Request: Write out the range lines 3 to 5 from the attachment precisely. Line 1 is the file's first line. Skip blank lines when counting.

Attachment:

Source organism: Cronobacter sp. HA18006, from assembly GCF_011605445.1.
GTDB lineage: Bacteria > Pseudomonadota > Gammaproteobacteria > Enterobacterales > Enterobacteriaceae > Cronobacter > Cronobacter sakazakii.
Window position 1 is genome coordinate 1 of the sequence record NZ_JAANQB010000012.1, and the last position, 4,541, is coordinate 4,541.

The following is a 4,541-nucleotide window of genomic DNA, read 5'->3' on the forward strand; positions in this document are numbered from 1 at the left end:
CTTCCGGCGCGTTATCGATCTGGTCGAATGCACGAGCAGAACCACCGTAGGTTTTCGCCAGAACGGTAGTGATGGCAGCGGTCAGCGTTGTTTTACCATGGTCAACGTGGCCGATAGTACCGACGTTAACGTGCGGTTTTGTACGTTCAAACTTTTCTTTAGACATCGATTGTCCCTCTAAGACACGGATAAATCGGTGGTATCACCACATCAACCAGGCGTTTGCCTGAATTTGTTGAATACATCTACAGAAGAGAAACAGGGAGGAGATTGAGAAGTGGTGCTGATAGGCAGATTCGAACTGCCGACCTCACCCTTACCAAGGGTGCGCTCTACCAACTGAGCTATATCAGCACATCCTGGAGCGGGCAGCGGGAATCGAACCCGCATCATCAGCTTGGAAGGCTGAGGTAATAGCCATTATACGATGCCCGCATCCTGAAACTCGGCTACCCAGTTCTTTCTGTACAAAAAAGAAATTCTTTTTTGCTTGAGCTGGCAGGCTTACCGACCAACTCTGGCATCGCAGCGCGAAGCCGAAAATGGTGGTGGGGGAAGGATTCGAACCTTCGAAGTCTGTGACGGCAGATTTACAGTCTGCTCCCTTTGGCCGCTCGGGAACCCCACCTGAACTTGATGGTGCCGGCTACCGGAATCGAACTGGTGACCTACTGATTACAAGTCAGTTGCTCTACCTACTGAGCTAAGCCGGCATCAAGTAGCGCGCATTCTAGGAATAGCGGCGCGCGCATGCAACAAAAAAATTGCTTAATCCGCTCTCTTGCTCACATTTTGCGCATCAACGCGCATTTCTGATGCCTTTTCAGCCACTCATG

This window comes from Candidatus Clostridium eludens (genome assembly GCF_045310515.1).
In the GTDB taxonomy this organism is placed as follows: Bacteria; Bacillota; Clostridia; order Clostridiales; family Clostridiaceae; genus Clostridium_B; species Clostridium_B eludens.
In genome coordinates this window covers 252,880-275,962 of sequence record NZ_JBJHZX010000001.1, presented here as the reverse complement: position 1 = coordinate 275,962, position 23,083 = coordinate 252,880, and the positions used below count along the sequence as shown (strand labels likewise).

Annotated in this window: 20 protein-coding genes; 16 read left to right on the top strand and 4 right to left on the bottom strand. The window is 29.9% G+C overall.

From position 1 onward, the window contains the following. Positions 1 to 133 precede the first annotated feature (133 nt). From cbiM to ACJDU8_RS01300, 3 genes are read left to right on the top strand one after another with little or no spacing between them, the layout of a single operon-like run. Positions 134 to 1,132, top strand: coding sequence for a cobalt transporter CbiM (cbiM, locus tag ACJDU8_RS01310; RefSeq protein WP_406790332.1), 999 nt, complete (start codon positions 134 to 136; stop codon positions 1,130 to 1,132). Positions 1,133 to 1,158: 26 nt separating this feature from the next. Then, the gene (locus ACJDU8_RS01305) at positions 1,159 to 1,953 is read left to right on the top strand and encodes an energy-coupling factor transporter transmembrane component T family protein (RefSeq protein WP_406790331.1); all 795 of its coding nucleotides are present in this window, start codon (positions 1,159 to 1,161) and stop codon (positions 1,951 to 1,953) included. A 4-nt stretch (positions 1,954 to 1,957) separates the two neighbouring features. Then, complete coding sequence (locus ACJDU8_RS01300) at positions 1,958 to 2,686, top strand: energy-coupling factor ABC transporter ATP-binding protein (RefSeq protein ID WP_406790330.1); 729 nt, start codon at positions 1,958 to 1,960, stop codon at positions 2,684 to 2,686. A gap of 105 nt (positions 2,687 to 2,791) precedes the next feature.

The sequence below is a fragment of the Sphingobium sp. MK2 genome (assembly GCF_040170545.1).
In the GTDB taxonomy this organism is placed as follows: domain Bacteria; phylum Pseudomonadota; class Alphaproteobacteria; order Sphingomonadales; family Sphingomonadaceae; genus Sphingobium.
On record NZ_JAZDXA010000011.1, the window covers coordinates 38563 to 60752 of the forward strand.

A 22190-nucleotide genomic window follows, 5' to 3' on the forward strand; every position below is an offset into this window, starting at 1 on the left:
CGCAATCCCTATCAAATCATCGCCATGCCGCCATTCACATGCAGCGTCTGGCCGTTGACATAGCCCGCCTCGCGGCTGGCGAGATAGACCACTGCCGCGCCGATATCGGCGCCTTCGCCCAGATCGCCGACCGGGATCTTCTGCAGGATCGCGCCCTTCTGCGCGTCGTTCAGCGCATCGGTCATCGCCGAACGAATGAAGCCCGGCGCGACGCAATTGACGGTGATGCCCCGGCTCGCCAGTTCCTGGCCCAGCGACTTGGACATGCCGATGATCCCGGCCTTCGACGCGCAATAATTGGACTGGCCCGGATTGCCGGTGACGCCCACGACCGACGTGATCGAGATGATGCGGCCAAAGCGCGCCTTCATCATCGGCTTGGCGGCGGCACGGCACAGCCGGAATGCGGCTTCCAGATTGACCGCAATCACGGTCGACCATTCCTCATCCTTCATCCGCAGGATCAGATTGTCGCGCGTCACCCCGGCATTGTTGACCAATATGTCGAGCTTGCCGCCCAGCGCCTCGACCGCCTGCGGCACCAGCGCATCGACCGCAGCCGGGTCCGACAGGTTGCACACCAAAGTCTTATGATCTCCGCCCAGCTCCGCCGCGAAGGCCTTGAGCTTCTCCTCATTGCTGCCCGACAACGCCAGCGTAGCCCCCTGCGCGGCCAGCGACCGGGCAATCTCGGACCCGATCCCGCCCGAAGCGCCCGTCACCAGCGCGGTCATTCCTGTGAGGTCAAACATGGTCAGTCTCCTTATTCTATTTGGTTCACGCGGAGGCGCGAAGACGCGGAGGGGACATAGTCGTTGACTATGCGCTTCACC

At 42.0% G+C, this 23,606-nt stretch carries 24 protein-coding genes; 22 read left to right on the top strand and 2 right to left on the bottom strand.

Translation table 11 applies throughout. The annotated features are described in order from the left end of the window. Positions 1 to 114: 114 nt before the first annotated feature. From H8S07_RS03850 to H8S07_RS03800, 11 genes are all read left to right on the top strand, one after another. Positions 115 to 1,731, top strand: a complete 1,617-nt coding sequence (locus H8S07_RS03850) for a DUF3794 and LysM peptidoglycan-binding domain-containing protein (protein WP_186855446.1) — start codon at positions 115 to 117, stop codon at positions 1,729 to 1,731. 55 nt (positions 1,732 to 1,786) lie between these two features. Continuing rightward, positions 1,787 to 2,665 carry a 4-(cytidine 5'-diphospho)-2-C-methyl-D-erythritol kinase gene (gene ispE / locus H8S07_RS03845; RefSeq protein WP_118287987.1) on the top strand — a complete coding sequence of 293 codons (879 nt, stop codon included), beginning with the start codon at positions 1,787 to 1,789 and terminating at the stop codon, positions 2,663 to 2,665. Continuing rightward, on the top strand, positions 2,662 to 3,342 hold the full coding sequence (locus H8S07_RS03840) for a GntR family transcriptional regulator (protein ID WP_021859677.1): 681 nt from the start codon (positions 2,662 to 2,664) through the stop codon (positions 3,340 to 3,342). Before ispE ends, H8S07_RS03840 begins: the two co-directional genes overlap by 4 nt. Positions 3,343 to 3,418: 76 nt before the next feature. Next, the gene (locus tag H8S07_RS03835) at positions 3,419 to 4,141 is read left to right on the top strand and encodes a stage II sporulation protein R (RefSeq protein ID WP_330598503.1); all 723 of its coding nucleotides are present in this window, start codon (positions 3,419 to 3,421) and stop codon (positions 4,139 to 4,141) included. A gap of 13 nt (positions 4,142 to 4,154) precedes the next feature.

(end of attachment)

Window position 1 is genome coordinate 1 of the sequence record NZ_JAANQB010000012.1, and the last position, 4,541, is coordinate 4,541.

The following is a 4,541-nucleotide window of genomic DNA, read 5'->3' on the forward strand; positions in this document are numbered from 1 at the left end:
CTTCCGGCGCGTTATCGATCTGGTCGAATGCACGAGCAGAACCACCGTAGGTTTTCGCCAGAACGGTAGTGATGGCAGCGGTCAGCGTTGTTTTACCATGGTCAACGTGGCCGATAGTACCGACGTTAACGTGCGGTTTTGTACGTTCAAACTTTTCTTTAGACATCGATTGTCCCTCTAAGACACGGATAAATCGGTGGTATCACCACATCAACCAGGCGTTTGCCTGAATTTGTTGAATACATCTACAGAAGAGAAACAGGGAGGAGATTGAGAAGTGGTGCTGATAGGCAGATTCGAACTGCCGACCTCACCCTTACCAAGGGTGCGCTCTACCAACTGAGCTATATCAGCACATCCTGGAGCGGGCAGCGGGAATCGAACCCGCATCATCAGCTTGGAAGGCTGAGGTAATAGCCATTATACGATGCCCGCATCCTGAAACTCGGCTACCCAGTTCTTTCTGTACAAAAAAGAAATTCTTTTTTGCTTGAGCTGGCAGGCTTACCGACCAACTCTGGCATCGCAGCGCGAAGCCGAAAATGGTGGTGGGGGAAGGATTCGAACCTTCGAAGTCTGTGACGGCAGATTTACAGTCTGCTCCCTTTGGCCGCTCGGGAACCCCACCTGAACTTGATGGTGCCGGCTACCGGAATCGAACTGGTGACCTACTGATTACAAGTCAGTTGCTCTACCTACTGAGCTAAGCCGGCATCAAGTAGCGCGCATTCTAGGAATAGCGGCGCGCGCATGCAACAAAAAAATTGCTTAATCCGCTCTCTTGCTCACATTTTGCGCATCAACGCGCATTTCTGATGCCTTTTCAGCCACTCATG